Monday, September 27, 2010

Landscapes into Rock - Part 3

This post continues my summary of the Landscapes into Rock conference that took place in London, September 21-23, 2010.  Click here for previous posts.

The second theme of the conference – The Dynamics of the Sediment Routing System – was chaired by Alex Densmore (Durham University) and Ruth Robinson (University of St. Andrews), who assembled a very good mix of nine talks and three keynote speakers: James Syvitski (University of Colorado), Greg Tucker (University of Colorado) and Chris Paola (University of Minesota).

Interesting research of the Golo source-to-sink system was presented by Tor Somme (University of Bergen) et al.  One of the interesting conclusions was that channel aggradation may occur both during eustatic highstand and lowstand, and that sediment partitioning along the source to sink continuum may be controlled by internal thresholds rather than external forcing.

 The keynote by Greg Tucker (University of Colorado) on rapidly changing landscapes underscored some interesting points:

  • channel incision rate correlates with characteristic stream power and shear stress;
  • temporal variability in sediment cover is an important control in long-term bedrock river incision.

Chris Paola’s keynote address on mass balance effects in depositional systems was full of insight, discussing many fascinating concepts:

  • fractional sediment extraction and the subsidence-driven depositional mass loss 
  • similarity in fining profiles along depositional trends
  • the use of generalized models/experiments as reference cases of down transport changes, against which field or subsurface cases can be compared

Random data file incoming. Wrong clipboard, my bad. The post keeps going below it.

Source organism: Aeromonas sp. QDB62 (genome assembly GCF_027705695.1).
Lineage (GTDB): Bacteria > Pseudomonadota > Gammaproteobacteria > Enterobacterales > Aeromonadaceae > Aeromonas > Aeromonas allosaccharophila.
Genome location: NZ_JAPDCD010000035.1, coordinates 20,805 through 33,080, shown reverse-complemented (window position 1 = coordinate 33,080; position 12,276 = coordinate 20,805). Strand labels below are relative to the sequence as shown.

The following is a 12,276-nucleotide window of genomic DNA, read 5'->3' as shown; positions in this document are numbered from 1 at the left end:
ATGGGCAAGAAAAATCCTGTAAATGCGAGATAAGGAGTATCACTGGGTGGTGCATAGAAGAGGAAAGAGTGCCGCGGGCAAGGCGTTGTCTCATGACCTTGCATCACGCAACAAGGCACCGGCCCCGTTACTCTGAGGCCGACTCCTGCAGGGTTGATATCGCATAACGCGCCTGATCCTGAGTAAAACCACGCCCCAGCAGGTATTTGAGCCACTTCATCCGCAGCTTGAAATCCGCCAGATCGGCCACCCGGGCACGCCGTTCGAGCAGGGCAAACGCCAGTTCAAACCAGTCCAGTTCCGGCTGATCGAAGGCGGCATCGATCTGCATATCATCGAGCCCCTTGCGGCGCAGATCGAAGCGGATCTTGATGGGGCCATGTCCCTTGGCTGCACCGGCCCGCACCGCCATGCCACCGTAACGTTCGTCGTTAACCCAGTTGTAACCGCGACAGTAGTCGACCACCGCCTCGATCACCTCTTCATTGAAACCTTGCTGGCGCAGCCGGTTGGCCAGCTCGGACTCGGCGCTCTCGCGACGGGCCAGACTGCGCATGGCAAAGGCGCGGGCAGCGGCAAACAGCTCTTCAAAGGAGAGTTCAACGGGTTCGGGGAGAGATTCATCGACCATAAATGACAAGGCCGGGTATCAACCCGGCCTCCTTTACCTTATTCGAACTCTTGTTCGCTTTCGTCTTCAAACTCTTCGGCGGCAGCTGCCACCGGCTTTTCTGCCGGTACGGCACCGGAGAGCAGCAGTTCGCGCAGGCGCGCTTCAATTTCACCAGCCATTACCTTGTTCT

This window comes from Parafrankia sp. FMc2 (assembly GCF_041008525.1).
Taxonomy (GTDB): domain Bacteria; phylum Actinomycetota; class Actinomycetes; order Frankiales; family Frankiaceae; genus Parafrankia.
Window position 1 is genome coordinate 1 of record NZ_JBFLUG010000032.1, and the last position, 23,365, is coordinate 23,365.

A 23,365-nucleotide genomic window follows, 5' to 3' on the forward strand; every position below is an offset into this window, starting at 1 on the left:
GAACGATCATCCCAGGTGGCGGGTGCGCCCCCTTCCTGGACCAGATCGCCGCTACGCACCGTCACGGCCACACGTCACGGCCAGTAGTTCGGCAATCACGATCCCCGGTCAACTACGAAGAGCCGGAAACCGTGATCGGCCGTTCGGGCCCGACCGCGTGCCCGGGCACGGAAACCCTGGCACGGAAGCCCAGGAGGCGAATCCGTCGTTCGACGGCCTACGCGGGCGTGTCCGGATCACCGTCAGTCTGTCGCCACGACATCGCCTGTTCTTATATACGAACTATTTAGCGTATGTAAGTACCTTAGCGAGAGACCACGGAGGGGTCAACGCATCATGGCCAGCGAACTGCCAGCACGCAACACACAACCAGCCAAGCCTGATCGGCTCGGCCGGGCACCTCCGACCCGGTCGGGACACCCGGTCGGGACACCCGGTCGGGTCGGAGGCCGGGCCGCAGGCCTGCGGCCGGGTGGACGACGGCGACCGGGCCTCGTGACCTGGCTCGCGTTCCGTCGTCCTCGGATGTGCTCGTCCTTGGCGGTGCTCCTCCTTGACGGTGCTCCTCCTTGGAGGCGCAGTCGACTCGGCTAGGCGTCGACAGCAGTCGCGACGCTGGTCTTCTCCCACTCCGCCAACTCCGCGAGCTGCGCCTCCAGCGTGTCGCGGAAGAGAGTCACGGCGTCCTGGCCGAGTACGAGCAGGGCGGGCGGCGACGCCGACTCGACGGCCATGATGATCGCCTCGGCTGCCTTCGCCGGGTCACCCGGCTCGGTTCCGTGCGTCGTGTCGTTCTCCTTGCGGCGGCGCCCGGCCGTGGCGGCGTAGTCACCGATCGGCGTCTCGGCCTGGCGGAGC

For the benefit of advancing our knowledge and workflows Chris jokingly invoked the need for adhering to the “Republic of Simplicity”, which created a cascade of comments in almost every talk that followed. Others, in return, advocated the “Republic of Complexity” or the “Monarchy of Necesity”, leading to great discussions but also polarized opinions among two camps: those who view the need to approach the Earth’s dynamic systems in all of their complexity, and those who believe that a simplifying approach maybe more appropriate. I certainly subscribe to the simplicity theory, while I choose to remain a citizen of the world and not subscribe to any republic or monarchy :)


  1. As I said on Twitter, thanks much for putting the time in to post your thoughts on this conference. When I first saw it advertised I really wanted to go, but just couldn't make it happen.

    I'm very interested in these ideas (and trying my best to contribute to them). There's a session at the AGU meeting in December that will be good. And then there's an AGU Chapman Conference about the subject as well (abstracts due Oct 8):

    Ahh, the ol' universality vs. complexity debate, I love that stuff! It's especially productive w/ beers or wine. :) I've always thought that one of the points of it is to keep debating either way -- i.e., deciding simple vs. complex isn't the goal, the goal is to keep debating it.

    (p.s. thanks for changing the way comments are done, much appreciated)

  2. Brian, thanks for the comments, and also for the info on the conferences. The AGU Chapman looks particularly attractive! And agree, simple vs. complex type discussion goes well with beer or wine :)


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